Will New York Become California All Over Again?

Stephen Andrews
15 Nov 2022

The black market has caused serious problems for California's legal cannabis sector. Now there are signs the same is happening to New York. Law enforcement has prompted the proliferation of illicit sales. New Yorkers have already accustomed to buying weed from dealers without permits as legal operators are still left in a long wait to get their licenses and launch legal sales.

New York legalized marijuana for recreational use last year, however, it appears that state authorities have now waited for too long before they launch legal sales. The vacuum period, with weed being legal but apparently with no legal shops where to buy it, has proved to work well for street dealers and shops without permits.

Dealers use head shops and bodegas, and some openly sell on the streets, often boasting their flower was grown in California. 

As a matter of fact, New York has a very old and quite well-established cannabis connection with California. The Golden State continues to falter with an unprecedented number of illicit retailers and growers, although it's well into its sixth year with a regulated legal market. 

Leaders in The Empire State are perfectly aware of how things played out for California, but they have still opted to take a gentler approach with anyone caught selling without a permit. 

The legal sector in New York is expected to add 20,000 new jobs and become a $4.2 billion worth market by 2027. But the value estimates might already be at peril as legal licensed operators will face fierce competition from the state's flourishing black market once they enter business.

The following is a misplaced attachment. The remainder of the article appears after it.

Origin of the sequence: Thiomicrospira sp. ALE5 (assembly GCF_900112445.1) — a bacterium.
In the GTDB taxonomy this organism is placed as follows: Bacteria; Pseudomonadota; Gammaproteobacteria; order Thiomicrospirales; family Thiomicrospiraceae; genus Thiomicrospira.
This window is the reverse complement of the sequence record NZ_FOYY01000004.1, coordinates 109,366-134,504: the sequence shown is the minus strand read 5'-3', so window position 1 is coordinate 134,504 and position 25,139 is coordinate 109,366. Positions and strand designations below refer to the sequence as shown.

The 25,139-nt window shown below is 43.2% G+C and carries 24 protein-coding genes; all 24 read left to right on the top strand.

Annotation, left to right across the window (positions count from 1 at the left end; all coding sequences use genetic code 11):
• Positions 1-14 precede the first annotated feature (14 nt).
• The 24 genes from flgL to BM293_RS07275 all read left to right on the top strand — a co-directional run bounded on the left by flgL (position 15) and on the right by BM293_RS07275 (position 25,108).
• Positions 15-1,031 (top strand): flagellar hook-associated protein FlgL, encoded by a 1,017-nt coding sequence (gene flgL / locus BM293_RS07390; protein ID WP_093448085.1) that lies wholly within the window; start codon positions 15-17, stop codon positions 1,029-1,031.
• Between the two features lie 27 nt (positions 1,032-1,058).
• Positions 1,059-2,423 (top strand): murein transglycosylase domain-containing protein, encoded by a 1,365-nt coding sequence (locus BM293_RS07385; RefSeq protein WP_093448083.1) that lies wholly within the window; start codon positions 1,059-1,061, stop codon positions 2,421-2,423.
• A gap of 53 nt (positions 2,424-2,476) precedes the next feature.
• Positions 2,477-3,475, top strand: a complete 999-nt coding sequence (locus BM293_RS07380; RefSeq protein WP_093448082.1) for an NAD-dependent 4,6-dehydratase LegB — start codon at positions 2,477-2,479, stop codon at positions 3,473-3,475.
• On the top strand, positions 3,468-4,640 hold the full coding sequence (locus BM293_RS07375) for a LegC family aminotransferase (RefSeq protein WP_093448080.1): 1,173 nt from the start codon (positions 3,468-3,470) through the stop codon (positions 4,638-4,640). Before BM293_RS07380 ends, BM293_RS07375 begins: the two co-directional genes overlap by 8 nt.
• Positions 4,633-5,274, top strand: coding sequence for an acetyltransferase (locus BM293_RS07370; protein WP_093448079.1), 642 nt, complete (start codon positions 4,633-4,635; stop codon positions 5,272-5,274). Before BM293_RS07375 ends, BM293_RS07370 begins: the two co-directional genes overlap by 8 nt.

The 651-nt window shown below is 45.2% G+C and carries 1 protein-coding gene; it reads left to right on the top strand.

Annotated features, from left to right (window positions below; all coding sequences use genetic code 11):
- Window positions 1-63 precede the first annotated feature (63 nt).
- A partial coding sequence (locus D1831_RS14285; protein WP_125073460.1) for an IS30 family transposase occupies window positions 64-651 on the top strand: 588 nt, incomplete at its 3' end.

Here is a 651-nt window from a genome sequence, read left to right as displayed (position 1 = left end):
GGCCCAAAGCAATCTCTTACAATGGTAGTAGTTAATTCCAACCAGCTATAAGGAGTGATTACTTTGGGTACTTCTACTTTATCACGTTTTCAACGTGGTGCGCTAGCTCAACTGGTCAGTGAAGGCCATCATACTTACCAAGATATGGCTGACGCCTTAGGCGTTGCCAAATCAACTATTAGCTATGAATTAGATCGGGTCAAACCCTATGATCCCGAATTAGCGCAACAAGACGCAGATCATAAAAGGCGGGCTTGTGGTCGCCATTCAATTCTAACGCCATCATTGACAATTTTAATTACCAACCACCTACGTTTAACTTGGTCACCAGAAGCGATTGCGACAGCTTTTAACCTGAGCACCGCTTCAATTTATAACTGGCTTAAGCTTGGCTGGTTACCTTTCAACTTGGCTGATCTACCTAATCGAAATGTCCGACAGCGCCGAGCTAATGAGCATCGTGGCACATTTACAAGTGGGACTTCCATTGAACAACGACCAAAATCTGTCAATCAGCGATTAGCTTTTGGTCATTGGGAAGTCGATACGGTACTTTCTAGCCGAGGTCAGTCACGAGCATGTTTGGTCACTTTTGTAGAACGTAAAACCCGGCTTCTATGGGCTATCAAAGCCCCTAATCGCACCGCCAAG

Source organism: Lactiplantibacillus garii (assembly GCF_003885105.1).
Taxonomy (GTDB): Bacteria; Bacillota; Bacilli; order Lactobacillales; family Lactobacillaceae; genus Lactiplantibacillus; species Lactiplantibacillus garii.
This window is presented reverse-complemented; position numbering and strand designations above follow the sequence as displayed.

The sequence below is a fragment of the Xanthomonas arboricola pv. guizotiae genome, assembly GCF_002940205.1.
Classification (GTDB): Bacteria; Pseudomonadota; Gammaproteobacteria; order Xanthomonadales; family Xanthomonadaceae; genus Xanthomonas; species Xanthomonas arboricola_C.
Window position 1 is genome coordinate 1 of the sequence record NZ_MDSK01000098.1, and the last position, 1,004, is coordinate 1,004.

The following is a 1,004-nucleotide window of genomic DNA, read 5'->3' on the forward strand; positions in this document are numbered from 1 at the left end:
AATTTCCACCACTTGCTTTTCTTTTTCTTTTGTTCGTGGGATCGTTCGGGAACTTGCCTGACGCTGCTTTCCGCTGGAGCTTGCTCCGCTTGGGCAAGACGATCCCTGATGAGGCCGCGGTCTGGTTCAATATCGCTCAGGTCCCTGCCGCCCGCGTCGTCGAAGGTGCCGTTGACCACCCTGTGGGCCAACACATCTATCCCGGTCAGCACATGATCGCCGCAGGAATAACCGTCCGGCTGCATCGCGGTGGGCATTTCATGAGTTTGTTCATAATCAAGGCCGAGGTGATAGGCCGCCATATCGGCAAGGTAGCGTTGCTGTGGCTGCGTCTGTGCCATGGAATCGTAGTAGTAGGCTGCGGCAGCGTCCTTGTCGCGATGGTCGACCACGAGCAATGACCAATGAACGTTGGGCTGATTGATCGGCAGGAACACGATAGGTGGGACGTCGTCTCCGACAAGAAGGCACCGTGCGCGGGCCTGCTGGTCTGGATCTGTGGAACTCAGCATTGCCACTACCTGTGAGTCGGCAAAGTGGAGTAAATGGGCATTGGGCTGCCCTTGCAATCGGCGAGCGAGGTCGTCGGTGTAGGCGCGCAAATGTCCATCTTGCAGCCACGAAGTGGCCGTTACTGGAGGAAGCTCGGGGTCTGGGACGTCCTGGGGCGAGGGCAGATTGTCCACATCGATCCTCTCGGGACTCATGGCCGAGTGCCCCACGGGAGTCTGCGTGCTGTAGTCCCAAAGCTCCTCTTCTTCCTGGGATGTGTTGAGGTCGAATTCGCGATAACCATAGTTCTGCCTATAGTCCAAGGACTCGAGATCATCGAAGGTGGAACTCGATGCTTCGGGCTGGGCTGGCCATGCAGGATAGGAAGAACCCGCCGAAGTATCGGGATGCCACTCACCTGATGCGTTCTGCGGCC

When New York became the 15th state to legalize marijuana in 2021, the focus went on reversing historical injustices created by the War on Drugs. Authorities expunged some of the marijuana-related criminal records, and they prioritized business licensing to "justice-involved people" with prior marijuana convictions. The approach has created a bubble of hesitation to punish those now caught selling weed without a permit. The state's Office of Cannabis Management (OCM) has given only vague instructions on enforcement. 

"Since we didn't think that was going to happen, we didn't put anything in the bill that gave OCM and the police departments very clear-cut rules of the road to close them down," said in a statement Sen. Liz Krueger who sponsored the bill to legalize adult-use cannabis. 

There have still been some enforcement pushes over the last 12 months, however. But perhaps not as significant to subdue the impact of the illicit trade. Over the summer, 19 trucks illegally selling pot on the streets of New York City were seized by the police. The truck owners were alleged of selling edibles and other foods without clearance from the Health Department. Across the state, some municipalities have shut down stores, and the OCM has sent out more than 50 cease-and-desist letters statewide. The police are urging New Yorkers to notify about illegal shops. 

New York's first regulated stores are scheduled to open in the coming months. But they may have already lost a significant number of customers as people have gotten used to purchasing their stash from illicit retailers. New York state authorities may need to put extra effort into persuading consumers to turn to legal dispensaries if they want the legal industry to succeed. And we all know that it would be a tremendous challenge, mainly because illicit shops typically sell at significantly lower prices as they don't pay taxes and licensing fees and they supply their goods from places with cheaper production costs. 

Stephen Andrews